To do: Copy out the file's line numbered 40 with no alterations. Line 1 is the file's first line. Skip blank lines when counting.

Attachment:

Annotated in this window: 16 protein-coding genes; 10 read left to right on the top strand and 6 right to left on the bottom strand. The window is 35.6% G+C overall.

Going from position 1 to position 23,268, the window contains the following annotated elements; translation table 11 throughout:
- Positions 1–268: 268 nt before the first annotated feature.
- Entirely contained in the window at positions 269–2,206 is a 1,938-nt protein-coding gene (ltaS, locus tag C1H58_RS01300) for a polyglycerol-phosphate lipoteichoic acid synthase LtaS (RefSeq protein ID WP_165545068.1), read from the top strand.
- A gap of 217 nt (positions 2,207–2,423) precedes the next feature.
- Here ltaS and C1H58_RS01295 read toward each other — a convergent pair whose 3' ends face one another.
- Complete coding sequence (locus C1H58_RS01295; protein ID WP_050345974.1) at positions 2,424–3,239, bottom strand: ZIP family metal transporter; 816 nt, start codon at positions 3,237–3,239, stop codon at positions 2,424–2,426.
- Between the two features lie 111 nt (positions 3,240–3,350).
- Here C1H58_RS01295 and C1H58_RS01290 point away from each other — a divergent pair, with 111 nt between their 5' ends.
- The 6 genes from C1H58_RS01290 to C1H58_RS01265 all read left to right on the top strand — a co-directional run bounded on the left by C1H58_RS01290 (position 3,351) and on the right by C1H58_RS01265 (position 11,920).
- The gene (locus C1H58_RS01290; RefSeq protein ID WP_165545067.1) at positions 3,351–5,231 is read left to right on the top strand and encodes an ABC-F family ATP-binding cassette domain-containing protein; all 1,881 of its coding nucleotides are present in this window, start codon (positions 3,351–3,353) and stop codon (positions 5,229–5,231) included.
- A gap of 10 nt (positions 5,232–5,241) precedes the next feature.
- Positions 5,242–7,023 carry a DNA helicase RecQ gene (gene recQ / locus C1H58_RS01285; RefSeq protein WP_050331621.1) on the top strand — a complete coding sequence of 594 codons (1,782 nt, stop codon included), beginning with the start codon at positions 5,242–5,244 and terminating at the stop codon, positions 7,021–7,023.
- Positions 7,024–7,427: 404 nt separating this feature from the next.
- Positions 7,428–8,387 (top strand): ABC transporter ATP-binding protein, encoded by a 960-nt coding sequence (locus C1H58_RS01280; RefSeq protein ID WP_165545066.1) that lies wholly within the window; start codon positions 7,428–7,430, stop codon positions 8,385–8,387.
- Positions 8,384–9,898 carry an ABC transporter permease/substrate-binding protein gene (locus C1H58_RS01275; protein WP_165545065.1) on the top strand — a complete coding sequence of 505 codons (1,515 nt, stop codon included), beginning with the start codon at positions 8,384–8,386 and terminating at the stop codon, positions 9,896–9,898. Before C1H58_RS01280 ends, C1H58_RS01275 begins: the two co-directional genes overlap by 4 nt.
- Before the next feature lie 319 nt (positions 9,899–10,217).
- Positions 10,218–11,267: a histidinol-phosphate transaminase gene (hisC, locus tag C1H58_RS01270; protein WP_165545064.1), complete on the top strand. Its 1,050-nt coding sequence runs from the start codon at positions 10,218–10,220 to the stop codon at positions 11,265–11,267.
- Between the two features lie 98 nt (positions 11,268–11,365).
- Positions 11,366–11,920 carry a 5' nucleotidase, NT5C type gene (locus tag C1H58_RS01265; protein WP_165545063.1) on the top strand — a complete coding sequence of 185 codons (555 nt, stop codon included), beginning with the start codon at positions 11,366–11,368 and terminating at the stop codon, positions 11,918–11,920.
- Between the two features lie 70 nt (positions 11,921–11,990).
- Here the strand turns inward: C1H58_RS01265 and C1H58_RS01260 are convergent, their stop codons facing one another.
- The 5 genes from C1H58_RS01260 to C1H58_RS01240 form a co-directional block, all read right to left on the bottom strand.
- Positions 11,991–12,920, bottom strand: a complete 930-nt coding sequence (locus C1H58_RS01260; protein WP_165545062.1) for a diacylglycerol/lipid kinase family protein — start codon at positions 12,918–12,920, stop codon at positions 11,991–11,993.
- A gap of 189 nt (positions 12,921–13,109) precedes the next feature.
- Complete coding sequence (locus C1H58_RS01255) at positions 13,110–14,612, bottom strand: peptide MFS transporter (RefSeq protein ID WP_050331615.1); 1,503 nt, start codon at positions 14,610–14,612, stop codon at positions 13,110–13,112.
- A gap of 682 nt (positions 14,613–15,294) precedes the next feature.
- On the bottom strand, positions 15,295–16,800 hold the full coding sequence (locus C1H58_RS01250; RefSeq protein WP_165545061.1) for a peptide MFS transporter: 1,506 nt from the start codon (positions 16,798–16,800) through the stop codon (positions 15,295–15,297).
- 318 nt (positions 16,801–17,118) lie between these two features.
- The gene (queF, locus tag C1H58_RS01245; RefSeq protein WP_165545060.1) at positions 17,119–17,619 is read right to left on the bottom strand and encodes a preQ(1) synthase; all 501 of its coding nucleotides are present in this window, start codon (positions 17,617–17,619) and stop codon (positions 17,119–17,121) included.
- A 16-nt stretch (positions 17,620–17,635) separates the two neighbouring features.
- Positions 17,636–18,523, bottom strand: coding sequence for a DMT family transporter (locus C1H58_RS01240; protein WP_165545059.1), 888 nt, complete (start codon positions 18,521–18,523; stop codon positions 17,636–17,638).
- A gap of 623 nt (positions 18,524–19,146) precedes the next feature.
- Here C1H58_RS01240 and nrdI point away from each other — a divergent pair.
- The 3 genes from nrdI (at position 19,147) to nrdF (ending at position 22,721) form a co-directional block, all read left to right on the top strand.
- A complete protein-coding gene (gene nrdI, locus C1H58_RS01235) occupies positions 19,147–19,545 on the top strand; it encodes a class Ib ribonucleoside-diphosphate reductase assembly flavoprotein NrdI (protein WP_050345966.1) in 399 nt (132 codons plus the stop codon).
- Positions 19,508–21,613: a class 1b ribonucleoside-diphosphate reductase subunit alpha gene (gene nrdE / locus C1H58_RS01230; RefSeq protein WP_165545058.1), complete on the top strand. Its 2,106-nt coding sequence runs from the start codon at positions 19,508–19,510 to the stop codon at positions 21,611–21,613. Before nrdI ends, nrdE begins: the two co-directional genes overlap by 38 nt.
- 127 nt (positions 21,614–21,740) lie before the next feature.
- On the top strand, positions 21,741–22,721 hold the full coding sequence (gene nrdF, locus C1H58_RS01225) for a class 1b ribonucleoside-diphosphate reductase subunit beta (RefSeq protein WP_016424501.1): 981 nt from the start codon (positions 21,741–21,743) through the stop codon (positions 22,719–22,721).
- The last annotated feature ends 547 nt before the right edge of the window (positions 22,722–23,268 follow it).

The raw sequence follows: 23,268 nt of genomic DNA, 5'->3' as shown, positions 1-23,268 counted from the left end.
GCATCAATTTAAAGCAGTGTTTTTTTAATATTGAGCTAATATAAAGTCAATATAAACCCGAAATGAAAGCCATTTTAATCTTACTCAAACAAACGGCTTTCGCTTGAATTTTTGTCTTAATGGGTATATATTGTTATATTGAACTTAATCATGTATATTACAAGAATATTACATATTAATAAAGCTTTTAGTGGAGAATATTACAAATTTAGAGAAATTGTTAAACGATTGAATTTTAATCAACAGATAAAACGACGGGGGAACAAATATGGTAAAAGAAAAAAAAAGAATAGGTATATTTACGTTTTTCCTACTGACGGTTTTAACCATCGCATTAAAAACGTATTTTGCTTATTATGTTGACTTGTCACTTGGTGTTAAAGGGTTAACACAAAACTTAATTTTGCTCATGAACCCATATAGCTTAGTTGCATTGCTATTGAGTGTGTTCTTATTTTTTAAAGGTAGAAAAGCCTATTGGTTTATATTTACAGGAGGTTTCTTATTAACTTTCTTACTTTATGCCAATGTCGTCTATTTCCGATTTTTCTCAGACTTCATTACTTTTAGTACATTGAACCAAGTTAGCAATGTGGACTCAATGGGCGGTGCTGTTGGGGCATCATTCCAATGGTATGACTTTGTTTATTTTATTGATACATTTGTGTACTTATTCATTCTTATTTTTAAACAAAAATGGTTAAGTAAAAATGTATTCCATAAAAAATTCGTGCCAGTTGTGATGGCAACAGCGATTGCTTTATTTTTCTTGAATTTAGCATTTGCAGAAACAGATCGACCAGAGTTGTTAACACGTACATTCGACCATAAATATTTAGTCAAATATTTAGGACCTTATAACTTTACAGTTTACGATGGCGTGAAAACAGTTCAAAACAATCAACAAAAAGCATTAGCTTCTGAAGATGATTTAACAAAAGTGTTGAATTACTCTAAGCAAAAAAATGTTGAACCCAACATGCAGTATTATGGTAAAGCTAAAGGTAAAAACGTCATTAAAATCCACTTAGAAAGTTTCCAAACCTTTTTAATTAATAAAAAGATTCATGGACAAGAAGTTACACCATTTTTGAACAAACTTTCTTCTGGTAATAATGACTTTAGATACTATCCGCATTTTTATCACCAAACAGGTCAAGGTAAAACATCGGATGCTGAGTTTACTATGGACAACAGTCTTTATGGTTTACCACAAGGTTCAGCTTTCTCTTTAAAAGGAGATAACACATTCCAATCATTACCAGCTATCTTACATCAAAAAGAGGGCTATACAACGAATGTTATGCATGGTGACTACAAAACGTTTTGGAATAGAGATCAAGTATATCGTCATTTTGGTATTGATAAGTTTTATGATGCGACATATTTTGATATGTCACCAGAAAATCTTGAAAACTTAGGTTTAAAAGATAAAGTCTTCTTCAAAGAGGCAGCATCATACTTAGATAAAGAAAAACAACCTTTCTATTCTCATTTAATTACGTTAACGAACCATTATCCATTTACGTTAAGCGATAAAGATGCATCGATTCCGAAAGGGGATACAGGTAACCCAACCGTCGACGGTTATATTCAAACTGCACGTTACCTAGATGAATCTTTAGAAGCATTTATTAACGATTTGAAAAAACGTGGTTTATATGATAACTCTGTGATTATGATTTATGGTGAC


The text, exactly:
- The last annotated feature ends 547 nt before the right edge of the window (positions 22,722–23,268 follow it).